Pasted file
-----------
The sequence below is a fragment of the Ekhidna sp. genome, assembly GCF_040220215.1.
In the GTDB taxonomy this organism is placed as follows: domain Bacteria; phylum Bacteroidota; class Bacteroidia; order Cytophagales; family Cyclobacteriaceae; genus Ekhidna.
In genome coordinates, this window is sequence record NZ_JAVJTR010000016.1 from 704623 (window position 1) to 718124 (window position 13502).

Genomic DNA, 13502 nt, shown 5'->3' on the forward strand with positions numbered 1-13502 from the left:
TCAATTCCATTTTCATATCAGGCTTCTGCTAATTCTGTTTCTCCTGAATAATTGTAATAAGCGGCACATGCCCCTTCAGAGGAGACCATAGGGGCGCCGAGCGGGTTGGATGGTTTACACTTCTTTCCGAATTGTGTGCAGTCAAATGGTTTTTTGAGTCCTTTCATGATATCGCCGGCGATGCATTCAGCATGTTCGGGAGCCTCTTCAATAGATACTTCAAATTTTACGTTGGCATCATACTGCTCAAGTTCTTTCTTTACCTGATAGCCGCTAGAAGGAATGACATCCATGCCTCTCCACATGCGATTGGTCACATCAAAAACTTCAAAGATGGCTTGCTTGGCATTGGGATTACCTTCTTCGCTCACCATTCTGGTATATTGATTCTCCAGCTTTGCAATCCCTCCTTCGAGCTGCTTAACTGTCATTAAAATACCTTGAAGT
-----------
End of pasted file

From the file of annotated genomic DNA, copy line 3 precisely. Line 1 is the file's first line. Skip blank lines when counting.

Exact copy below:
In genome coordinates, this window is sequence record NZ_JAVJTR010000016.1 from 704623 (window position 1) to 718124 (window position 13502).